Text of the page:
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MKT 499 Week 1 Notes

by: Emily Laurienti

MKT 499 Week 1 Notes MKT 499

Emily Laurienti
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Intro class and second lecture notes both on one document If you have any questions feel free to email me at
The Art and Science of Producing and Marketing a Blockbuster
Prof. Gene Delvecchio
Class Notes
Marketing, movies, blockbusters




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This 4 page Class Notes was uploaded by Emily Laurienti on Saturday August 27, 2016. The Class Notes belongs to MKT 499 at University of Southern California taught by Prof. Gene Delvecchio in Fall 2016. Since its upload, it has received 86 views. For similar materials see The Art and Science of Producing and Marketing a Blockbuster in Marketing at University of Southern California.

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Date Created: 08/27/16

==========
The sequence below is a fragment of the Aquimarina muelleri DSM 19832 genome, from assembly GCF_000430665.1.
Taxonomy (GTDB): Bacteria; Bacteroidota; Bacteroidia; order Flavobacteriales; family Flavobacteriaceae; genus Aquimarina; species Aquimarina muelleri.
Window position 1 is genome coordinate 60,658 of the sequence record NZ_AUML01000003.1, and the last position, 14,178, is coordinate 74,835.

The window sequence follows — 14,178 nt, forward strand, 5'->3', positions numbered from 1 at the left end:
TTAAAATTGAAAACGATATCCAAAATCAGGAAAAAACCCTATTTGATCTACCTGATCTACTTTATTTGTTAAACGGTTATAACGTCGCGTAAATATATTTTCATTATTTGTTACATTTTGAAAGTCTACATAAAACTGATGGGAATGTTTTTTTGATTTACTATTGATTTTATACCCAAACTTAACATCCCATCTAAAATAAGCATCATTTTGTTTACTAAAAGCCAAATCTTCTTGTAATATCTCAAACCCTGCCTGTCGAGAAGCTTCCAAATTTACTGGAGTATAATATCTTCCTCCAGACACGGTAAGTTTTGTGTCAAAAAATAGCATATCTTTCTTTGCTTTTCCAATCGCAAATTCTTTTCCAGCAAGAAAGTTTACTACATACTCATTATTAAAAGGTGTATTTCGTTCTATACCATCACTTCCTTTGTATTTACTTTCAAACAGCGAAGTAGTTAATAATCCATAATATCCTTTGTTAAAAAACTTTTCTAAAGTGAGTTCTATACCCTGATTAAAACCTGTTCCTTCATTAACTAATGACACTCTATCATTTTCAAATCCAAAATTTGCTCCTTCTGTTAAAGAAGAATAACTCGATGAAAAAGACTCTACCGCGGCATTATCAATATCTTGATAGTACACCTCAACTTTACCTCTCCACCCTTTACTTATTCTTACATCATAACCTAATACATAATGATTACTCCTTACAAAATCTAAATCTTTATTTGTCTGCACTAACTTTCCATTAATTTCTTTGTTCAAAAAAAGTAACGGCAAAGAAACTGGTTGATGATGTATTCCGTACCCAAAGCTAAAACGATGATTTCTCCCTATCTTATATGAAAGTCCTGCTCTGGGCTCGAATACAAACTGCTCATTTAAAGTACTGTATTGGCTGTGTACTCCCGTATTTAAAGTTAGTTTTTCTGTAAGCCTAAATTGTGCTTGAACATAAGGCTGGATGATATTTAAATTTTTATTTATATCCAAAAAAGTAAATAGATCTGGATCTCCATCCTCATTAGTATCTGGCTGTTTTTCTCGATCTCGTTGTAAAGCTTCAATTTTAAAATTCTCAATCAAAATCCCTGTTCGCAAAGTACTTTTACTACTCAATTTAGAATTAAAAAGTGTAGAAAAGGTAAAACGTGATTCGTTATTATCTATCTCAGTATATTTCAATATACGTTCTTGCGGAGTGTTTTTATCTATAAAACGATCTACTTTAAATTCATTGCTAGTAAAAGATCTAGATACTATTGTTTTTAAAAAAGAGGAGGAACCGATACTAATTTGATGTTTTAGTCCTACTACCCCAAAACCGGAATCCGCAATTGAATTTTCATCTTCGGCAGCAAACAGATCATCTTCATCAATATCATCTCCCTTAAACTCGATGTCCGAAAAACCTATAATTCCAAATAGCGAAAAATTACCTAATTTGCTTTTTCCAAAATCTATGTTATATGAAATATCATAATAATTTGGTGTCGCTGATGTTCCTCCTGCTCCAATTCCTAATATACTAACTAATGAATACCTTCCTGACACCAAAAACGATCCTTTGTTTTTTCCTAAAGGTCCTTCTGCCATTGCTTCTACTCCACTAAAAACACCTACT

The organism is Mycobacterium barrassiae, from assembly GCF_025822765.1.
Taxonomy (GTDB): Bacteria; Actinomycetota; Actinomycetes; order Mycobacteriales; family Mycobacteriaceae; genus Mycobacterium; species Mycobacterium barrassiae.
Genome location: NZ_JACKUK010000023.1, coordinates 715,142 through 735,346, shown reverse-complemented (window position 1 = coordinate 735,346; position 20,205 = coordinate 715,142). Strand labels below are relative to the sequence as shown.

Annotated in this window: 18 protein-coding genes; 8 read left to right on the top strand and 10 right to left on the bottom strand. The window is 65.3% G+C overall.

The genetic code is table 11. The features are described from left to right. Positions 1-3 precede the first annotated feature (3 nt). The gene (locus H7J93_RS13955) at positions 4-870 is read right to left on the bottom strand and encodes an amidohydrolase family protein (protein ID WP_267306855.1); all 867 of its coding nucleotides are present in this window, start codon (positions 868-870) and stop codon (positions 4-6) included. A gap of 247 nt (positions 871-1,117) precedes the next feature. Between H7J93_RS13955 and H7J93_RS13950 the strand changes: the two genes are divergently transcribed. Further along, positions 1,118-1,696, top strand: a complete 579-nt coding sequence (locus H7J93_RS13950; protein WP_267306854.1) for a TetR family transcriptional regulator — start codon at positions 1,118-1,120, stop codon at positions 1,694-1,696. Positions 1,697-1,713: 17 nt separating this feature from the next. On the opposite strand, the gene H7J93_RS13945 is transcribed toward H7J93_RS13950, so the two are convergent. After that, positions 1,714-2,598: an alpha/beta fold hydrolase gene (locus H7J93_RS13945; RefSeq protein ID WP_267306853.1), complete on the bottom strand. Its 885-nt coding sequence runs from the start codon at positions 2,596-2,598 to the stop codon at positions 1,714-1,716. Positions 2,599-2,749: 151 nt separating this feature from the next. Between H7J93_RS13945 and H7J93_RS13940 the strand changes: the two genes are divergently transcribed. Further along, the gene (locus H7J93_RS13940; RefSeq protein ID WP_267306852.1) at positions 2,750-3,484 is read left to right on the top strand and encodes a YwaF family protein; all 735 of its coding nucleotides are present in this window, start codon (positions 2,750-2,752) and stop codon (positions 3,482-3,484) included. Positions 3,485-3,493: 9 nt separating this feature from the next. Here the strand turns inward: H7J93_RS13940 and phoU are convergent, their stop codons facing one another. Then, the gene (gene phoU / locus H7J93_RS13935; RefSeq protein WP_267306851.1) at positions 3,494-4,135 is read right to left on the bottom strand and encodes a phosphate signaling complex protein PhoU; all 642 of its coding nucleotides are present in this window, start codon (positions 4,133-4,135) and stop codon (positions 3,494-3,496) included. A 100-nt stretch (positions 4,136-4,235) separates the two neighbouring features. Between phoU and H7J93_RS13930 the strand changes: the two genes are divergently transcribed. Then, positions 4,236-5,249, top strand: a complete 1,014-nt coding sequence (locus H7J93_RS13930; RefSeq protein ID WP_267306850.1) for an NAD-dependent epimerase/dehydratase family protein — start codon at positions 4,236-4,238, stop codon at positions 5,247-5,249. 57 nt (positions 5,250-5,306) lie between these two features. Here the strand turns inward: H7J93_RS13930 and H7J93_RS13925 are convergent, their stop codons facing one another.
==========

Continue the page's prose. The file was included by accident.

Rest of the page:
Class 1 8.23.16 Intro  5% of all films account for almost all studio profits  Blockbuster—must make more at least 150 million domestically o Domestic= US and Canada o 15-20 films reach blockbuster status annually —gives statistics day to day and week to week for how movies are doing  Estimate box office sales o First weekend sales * 3 or 4= possible total sales o Second weekend sales usually drop 50-55% from first weekend sales o Studios look at comparable films to estimate sales that a film might do  Films with the same actor  Films with the same themes/genres  Major things that changed Hollywood o Star Wars (1977)—represents the first time that merchandise was sold as a result of a film. Showed the beginning of what is now a major money maker for some blockbusters  Blockbuster types o Single event blockbuster—one film that succeeds but does not have anywhere to go from there  Titanic is a great example of this, killing off the Jack made the movie unable to carry on, but was necessary for the film’s success o Linear Franchise Blockbuster—a blockbuster that succeeds in its original format as a series, but never expands to other categories  The Fast and the Furious succeeded as multiple movies but never expanded into toys, games, etc. in a big way o Multi-category Franchise Blockbuster—a blockbuster that expands into categories other than its original format  The Toy Story movies expanded both in their original format with three movies total, as well as expanding into apparel, TV shows, toys, and more.  Other categories can represent a huge source of revenue for multi- category franchises—Toy Story 3 did about $1 billion in box office sales but had total retail sales of $10 billion  Franchise Ingredients o Craft entertainment that satisfies audiences’ deep emotional needs o Include a theme or story that is at least minimally open-ended  Don’t kill off your hero  The sequel must have the possibility of even greater riches  The villain should be more evil with each addition to the story  You can follow character’s lives (like in the Shrek movies)  Prequels  Sagas  Character universes/worlds (the Harry Potter universe allows for additions like Fantastic beasts) o Create characters worth emulating  They can be worth emulating in their persona, their possessions, or their appearance o Make it vastly playable  Music, toys, video game opportunities, etc. o Create fanciful, exciting environments o Include unique iconography  Deathly hallows symbol in Harry Potter, mockingjay for the Hunger Games Class 2 8.25.16  Studios get about 50% of box office sales, the other 50% goes to the theaters  Marketability—can I get a lot of people to come watch this?  Playability—when you actually show people something and they like it Define the target audience and fulfill emotional needs  Positioning= target audience + benefit (genre) + emotional need + rating o if you change one of these elements, the positioning of the movie changes o studios play with each element during production to find the best position for their film  Target Audience o By age, gender, ethnicity  Four quadrants—younger male, younger female, older male, older female  Usually split at 25 for younger/older  Quadrants also exist for children’s markets with the younger/older split at 8/9  If you want to fit into every quadrant, you have to actually be relevant to each quadrant and can’t water down the content o Jurassic world—targeted kids with the content, appealed to the nostalgic side for adults who watched the original movies, was rated PG-13 to expand the audience o Suicide Squad—added a female character to draw in more women to what may have otherwise attracted mostly men  If you focus on one quadrant, you have to be able to justify ignoring the other three quadrants o Magic Mike did well and was 96% women o Power Rangers appeals to younger males o Hannah Montana appeals to younger females o Jackass appeals to older males o Grace + Frankie appeals to older females  Expanding Target Audience  To target women more you can add a strong female lead o If you have a kickass woman, you can still attract men (usually if she looks good while kicking ass) o Video games are starting to attract females and show females as characters  A target audience will change during a film’s life; something that originally attracts mostly men will start to attract women o This can be done by cutting different trailers o You can break audiences into primary and secondary audiences  Audience Ethnicity  Films/TV shows with primarily ethnic casts tend to have narrower audiences unless the theme is universal o Straight Outta Compton did well o Empire is doing very well because it doesn’t focus on the family’s ethnicity, it focuses on their success and is relatable o By Genre—a method of categorizing stories based on similarities in the narrative elements  Action/adventure is the most preferred genre  Horror is the cheapest to make but is also hard to be successful with  The most preferred genre differs depending on the category—for books, suspense/thriller books are the most popular  Combo genres—when a product fits into multiple genres (romantic comedy)  Sub-genre—when a film is related to one genre and made unique within that genre (legal drama, dark comedy) o By Emotional needs fulfilled  Align with Maslow’s Hierarchy of Needs  Physiological—human survival, air, food, water, clothing, shelter, sex  Safety—personal health and well-being (accidents, illness, financial instability, thwarting evil)  Love & Belonging—social needs for family, friendship, intimacy and romance  Esteem—respect, appreciation, recognition, status, fame, glory, mastery, independence, freedom, power, redemption, revenge, control, winning, rebelliousness, beauty, confidence, bravery  Self-actualization—fulfilling your full potential  Most blockbusters address emotional needs in multiple categories (Star wars, Avatar, The Lion King, Harry Potter)  Top goals/needs desired by audiences  Survive life and death  Be brave  Fulfill full potential  Top fears audiences want a character to face  Death  Personal injury  War  Seven deadly sins can serve as motivation for the villain and/or something the hero needs to overcome  Greed  Envy  Lust  Anger  Gluttony  Pride  Sloth o By Rating  Need to balance more aggressive/suggestive content  More mature content cuts off younger audiences so you have to be able to justify turning those possible customers away  Less mature content may gain younger audiences but push away older audiences  PG-13 is the sweet spot. It’s aggressive enough for adults to appreciate but not so aggressive to turn children away  Audience insights (achieving the 4 quadrants) o Satisfy an emotion shared by all o Satisfy an emotion unique to some o Select broad based culture and trends o Create characters all can identify with o Use nostalgia to connect generations o Address the sensibilities of each segment  Humor, tone, mastery, etc. change with age (kids like physical humor, teens like sarcasm) o Create a happy ending